There are plenty of nearby attractions. If you've ever considered buying a holiday home, Blackwell House, a couple of miles south of Bowness, might give you food for thought. When the architect Baillie Scott built a hillside holiday home overlooking Windermere for his client, wealthy Manchester brewery owner,  Sir Edward Holt, his wife and five children, he created Blackwell, a masterpiece of 20th century design and a perfect example of the Arts &  Crafts Movement. The layout of this grand 10-bedroom residence, which overlooks the Coniston fells and Lake Windermere, is huge and  rooms are enormous. When you moved in, to begin with, you'd need a map to find your way around. To provide an idea of the size of the building, from 1941-1976 it was used as a girls' boarding school.  Features include oak-panelled walls, spectacular plaster work, stunning stained glass, carved wooden panelling, inglenook fireplaces and an eclectic mix of furniture, pottery, paintings and other objects.  Within beautiful Blackwell House, visitors can wander round freely - there are no roped off sections - see a rare hessian        wall-hanging, leaf-shaped door handles, curious window catches,


If this was Sir Edward Holt's weekend retreat, I had to wonder what sort of house he called home! Original gardens are laid out in a series of terraces, with flower and herb beds, lawns and York stone paving. Blackwell's pleasant cafe offers thoughtfully-presented, interesting salads, soups and open sandwiches plus a selection of  irresistible cakes - the Florentines are worth a special mention. On fine days diners can eat outside.


There's another opportunity to step back in time if you climb aboard the Haverthwaite Steam Train which chugs and creaks along the track. Clouds of steam streams past the rattling windows as it rumbled through the countryside, passing through tunnels carved from Lakeland slate. The train stop is adjacent to the hotel.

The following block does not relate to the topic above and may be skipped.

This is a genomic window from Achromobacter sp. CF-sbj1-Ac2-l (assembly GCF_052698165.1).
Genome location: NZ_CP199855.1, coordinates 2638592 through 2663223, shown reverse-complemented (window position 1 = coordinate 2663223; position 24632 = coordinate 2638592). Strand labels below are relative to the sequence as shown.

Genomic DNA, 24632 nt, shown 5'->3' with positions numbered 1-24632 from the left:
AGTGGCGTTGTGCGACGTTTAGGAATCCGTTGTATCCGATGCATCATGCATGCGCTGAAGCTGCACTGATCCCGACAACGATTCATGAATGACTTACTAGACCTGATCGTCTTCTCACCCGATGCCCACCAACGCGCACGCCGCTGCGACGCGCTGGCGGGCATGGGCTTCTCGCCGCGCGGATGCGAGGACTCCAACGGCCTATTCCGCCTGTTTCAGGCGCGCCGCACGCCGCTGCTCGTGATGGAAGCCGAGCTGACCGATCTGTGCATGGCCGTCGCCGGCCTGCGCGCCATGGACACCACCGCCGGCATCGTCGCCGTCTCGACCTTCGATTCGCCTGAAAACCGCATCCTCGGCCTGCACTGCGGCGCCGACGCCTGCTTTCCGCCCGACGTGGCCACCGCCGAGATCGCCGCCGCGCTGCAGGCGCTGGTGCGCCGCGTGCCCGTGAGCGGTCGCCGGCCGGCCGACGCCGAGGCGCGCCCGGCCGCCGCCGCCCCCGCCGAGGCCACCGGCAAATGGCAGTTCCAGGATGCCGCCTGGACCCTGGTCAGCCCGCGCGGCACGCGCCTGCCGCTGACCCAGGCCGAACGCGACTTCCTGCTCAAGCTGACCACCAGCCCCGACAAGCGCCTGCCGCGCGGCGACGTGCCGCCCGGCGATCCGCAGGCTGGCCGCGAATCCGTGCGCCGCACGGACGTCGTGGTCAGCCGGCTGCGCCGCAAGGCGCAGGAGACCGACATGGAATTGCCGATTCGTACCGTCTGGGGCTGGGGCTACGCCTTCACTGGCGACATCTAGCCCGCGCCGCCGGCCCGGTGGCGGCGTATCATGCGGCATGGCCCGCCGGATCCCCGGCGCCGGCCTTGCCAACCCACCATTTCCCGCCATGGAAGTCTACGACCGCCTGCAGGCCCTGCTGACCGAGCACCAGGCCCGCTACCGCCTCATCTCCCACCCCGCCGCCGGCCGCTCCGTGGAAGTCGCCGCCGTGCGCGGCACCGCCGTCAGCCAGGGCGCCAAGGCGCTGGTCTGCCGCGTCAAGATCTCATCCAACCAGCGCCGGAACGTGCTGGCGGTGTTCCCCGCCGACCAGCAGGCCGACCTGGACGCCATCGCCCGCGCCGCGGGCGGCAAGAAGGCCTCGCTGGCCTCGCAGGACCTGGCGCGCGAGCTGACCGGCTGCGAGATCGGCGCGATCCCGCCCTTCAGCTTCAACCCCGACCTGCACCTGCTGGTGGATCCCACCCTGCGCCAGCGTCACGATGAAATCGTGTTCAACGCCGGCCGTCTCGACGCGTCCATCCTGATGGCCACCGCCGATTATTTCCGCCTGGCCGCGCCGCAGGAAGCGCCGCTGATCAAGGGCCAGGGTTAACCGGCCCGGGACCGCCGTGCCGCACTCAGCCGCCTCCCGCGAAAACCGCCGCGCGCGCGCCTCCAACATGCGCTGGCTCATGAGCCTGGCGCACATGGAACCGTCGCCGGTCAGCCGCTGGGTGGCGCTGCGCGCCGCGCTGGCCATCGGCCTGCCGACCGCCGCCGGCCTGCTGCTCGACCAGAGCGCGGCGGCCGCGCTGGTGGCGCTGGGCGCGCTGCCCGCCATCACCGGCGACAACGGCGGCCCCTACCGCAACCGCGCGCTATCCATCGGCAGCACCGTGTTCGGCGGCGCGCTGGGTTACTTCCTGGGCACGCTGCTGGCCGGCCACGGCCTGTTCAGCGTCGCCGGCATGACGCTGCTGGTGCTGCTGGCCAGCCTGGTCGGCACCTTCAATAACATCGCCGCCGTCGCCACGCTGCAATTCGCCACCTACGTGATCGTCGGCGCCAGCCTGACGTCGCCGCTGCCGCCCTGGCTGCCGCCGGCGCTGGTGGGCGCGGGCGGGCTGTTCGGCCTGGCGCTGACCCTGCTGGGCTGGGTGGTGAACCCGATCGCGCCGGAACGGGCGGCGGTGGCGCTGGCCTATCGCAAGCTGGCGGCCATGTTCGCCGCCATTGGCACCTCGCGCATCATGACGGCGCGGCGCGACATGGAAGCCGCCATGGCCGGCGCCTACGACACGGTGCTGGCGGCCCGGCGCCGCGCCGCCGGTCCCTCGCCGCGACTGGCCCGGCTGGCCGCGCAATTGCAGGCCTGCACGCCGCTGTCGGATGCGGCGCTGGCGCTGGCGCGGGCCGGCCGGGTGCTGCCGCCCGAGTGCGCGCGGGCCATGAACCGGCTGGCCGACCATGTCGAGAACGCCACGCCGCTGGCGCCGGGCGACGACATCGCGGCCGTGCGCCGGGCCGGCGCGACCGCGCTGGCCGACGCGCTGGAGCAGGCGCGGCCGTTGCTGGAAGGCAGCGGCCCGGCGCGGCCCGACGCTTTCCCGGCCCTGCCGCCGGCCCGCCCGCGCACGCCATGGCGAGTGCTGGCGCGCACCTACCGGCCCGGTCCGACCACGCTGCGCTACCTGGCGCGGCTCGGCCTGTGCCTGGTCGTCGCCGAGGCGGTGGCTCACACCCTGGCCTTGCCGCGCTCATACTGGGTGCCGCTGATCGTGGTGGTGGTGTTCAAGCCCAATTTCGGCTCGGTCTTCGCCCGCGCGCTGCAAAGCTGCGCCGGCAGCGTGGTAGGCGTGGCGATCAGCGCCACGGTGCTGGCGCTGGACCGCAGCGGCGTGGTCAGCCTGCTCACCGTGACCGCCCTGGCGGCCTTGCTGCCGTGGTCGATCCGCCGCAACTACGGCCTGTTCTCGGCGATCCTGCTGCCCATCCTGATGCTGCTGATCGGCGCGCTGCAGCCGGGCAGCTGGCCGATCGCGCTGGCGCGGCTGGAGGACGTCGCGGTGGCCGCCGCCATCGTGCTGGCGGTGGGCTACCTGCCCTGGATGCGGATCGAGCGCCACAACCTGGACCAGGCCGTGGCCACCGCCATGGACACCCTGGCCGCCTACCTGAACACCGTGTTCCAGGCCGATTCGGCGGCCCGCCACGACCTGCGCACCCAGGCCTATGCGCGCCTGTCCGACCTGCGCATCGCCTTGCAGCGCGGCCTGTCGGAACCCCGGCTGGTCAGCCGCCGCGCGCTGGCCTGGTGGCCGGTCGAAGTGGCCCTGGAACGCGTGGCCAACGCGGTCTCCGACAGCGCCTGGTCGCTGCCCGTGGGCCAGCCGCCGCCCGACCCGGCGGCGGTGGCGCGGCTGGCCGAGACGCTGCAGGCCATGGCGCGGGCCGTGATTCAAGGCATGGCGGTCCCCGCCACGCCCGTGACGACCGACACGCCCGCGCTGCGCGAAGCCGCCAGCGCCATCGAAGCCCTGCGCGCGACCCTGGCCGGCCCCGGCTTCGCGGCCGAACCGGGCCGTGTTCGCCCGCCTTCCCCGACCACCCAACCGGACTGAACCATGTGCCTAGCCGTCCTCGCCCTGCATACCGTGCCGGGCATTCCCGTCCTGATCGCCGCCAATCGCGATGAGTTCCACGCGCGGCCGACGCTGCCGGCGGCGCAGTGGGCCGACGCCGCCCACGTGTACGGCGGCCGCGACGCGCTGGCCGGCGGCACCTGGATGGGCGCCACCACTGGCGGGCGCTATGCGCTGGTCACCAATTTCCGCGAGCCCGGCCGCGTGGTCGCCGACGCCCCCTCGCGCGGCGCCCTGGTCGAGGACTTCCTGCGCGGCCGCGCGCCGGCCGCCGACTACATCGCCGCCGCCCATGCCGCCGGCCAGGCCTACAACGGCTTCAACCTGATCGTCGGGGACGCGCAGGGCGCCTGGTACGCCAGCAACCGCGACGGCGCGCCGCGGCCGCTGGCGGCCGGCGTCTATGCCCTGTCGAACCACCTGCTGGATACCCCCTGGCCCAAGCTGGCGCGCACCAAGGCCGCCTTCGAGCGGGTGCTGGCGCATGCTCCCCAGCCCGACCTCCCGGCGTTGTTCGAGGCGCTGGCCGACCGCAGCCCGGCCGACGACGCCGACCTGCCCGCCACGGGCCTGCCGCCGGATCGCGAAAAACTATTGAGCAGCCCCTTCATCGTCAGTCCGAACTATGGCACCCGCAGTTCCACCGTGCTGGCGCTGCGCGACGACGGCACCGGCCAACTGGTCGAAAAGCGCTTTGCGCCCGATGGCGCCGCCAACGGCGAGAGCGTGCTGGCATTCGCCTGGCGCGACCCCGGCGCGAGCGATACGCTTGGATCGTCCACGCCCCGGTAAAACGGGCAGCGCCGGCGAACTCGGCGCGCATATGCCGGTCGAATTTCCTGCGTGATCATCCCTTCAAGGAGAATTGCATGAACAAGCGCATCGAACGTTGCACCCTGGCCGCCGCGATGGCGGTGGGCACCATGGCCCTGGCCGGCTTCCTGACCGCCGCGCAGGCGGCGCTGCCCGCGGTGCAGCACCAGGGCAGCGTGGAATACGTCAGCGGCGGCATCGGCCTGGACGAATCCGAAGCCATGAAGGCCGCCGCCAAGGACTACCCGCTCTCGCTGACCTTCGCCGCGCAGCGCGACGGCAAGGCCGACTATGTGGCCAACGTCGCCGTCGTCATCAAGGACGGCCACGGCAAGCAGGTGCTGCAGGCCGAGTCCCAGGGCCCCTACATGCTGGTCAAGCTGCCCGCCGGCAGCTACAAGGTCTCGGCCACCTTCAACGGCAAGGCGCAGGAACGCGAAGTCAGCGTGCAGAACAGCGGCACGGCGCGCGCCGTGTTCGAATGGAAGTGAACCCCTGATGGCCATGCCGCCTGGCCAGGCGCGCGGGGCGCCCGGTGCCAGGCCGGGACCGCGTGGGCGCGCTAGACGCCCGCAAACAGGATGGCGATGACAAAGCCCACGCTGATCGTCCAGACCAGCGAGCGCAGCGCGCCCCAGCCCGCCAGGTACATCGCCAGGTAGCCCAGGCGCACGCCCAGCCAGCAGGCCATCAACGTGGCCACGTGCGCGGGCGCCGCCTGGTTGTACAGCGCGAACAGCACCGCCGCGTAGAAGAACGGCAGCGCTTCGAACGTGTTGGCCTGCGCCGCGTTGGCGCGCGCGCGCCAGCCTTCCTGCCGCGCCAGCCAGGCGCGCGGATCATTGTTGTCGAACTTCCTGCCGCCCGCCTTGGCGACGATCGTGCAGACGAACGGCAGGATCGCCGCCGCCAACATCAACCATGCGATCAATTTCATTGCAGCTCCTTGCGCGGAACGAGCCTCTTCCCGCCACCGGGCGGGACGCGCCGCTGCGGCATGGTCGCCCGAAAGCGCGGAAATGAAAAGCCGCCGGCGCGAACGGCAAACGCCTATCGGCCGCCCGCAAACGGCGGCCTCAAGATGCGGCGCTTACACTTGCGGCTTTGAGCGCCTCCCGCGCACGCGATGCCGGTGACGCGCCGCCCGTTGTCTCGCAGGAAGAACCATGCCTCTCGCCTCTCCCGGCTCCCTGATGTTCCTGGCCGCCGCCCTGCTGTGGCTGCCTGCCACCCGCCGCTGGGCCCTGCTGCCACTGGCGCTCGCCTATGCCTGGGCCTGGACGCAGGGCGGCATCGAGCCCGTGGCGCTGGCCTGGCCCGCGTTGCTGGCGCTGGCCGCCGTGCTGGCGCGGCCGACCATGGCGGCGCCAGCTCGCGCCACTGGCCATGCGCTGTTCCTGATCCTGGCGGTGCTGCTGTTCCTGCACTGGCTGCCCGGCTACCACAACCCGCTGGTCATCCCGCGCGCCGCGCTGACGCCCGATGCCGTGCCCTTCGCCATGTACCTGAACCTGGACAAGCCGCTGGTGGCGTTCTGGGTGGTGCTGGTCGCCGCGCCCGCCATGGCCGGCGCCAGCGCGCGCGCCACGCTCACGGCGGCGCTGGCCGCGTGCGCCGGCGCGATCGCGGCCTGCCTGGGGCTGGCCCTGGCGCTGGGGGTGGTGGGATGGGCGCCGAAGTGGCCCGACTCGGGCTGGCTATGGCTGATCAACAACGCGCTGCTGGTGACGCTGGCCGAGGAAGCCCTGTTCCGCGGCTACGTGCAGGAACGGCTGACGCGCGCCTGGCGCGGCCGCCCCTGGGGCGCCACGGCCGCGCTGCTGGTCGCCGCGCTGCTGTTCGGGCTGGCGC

A few steps away from the Lakeside Hotel is the Lakes Aquarium, a great option for families, particularly, when the weather is not so good. Otters, Lucy and Olly, are firm favourites here and their indoor habitat gives them plenty of scope for swimming, diving and nosing around. But some recreational sports are restricted. Because there are more than enough otters in captivity, Lucy has regular birth control injections. And after boa constrictor, Cinder, presented aquarium staff with 23 young ones, their dad was granted extended paternity leave, which may still be under revue for a further extension. This was a small litter. These pythons can produce up to 65 young at once.


Much-visited Victorian Park, Fell Foot, owned by the National Trust, is directly across from the Lakeside Hotel, accessed by a  seven-minute ferry ride On a sunny day, families picnicked in designated waterside spots, children paddled and splashed about, grandparents dozed in deckchairs, canoeists drifted past and dogs swam for sticks. At Fell Foot, there's also a tea room, children's playground, tea room and boat hire.


On one of those warm late summer days, where the sun blazed from an azure blue sky, lazing on  the grass next to a glittering lake, we reflected on how fortunate we are to live in such a glorious country.


Marion Ainge






Lakeside Hotel and Spa B&B £179 per room, per night















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Marion at Lakeside Hotel July 2016 (2) Lakeside Hotel 023 Lakeside Hotel 014 Back to Top Lakeside Hotel 008 Haverthwaite Steam Train lakeside Marion 2016